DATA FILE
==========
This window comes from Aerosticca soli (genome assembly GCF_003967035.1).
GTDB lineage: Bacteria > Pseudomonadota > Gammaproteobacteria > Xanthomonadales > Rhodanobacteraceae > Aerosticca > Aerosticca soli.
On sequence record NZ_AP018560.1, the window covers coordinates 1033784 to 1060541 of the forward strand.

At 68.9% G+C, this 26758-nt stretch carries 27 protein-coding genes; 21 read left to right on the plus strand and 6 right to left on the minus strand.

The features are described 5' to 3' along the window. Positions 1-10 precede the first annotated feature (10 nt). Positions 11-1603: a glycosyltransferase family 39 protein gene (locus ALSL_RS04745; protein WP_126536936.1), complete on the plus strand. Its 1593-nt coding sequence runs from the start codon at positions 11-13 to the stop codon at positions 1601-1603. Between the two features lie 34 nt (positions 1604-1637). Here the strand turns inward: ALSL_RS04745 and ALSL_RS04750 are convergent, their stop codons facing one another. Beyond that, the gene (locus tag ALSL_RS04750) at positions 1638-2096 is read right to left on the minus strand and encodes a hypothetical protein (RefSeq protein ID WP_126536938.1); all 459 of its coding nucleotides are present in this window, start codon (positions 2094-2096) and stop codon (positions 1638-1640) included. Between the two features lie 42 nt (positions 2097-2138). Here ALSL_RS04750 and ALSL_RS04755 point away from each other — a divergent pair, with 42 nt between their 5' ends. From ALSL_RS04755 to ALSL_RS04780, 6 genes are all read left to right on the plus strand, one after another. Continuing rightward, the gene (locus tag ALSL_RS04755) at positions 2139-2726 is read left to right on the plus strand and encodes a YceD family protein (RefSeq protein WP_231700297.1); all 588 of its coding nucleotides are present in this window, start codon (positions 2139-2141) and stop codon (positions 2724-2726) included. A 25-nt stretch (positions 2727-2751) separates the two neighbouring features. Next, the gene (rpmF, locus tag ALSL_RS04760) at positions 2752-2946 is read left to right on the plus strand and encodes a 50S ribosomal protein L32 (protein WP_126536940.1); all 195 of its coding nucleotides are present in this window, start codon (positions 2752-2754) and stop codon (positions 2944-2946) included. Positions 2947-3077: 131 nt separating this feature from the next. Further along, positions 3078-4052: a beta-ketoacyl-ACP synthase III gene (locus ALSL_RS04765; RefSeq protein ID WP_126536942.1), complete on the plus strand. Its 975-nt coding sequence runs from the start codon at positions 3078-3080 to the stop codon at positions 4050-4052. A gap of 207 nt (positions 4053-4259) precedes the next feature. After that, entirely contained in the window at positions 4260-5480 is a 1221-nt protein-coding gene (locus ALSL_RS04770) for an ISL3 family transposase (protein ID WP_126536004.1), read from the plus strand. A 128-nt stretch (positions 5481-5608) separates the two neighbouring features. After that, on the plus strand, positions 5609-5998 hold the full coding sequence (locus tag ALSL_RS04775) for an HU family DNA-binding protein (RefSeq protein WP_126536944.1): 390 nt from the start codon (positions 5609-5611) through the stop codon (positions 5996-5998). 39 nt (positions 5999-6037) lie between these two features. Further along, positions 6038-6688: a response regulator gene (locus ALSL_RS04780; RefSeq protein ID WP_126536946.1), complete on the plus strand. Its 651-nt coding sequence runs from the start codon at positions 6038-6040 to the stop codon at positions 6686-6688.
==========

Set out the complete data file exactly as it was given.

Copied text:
This window comes from Aerosticca soli (genome assembly GCF_003967035.1).
GTDB lineage: Bacteria > Pseudomonadota > Gammaproteobacteria > Xanthomonadales > Rhodanobacteraceae > Aerosticca > Aerosticca soli.
On sequence record NZ_AP018560.1, the window covers coordinates 1033784 to 1060541 of the forward strand.

At 68.9% G+C, this 26758-nt stretch carries 27 protein-coding genes; 21 read left to right on the plus strand and 6 right to left on the minus strand.

The features are described 5' to 3' along the window. Positions 1-10 precede the first annotated feature (10 nt). Positions 11-1603: a glycosyltransferase family 39 protein gene (locus ALSL_RS04745; protein WP_126536936.1), complete on the plus strand. Its 1593-nt coding sequence runs from the start codon at positions 11-13 to the stop codon at positions 1601-1603. Between the two features lie 34 nt (positions 1604-1637). Here the strand turns inward: ALSL_RS04745 and ALSL_RS04750 are convergent, their stop codons facing one another. Beyond that, the gene (locus tag ALSL_RS04750) at positions 1638-2096 is read right to left on the minus strand and encodes a hypothetical protein (RefSeq protein ID WP_126536938.1); all 459 of its coding nucleotides are present in this window, start codon (positions 2094-2096) and stop codon (positions 1638-1640) included. Between the two features lie 42 nt (positions 2097-2138). Here ALSL_RS04750 and ALSL_RS04755 point away from each other — a divergent pair, with 42 nt between their 5' ends. From ALSL_RS04755 to ALSL_RS04780, 6 genes are all read left to right on the plus strand, one after another. Continuing rightward, the gene (locus tag ALSL_RS04755) at positions 2139-2726 is read left to right on the plus strand and encodes a YceD family protein (RefSeq protein WP_231700297.1); all 588 of its coding nucleotides are present in this window, start codon (positions 2139-2141) and stop codon (positions 2724-2726) included. A 25-nt stretch (positions 2727-2751) separates the two neighbouring features. Next, the gene (rpmF, locus tag ALSL_RS04760) at positions 2752-2946 is read left to right on the plus strand and encodes a 50S ribosomal protein L32 (protein WP_126536940.1); all 195 of its coding nucleotides are present in this window, start codon (positions 2752-2754) and stop codon (positions 2944-2946) included. Positions 2947-3077: 131 nt separating this feature from the next. Further along, positions 3078-4052: a beta-ketoacyl-ACP synthase III gene (locus ALSL_RS04765; RefSeq protein ID WP_126536942.1), complete on the plus strand. Its 975-nt coding sequence runs from the start codon at positions 3078-3080 to the stop codon at positions 4050-4052. A gap of 207 nt (positions 4053-4259) precedes the next feature. After that, entirely contained in the window at positions 4260-5480 is a 1221-nt protein-coding gene (locus ALSL_RS04770) for an ISL3 family transposase (protein ID WP_126536004.1), read from the plus strand. A 128-nt stretch (positions 5481-5608) separates the two neighbouring features. After that, on the plus strand, positions 5609-5998 hold the full coding sequence (locus tag ALSL_RS04775) for an HU family DNA-binding protein (RefSeq protein WP_126536944.1): 390 nt from the start codon (positions 5609-5611) through the stop codon (positions 5996-5998). 39 nt (positions 5999-6037) lie between these two features. Further along, positions 6038-6688: a response regulator gene (locus ALSL_RS04780; RefSeq protein ID WP_126536946.1), complete on the plus strand. Its 651-nt coding sequence runs from the start codon at positions 6038-6040 to the stop codon at positions 6686-6688.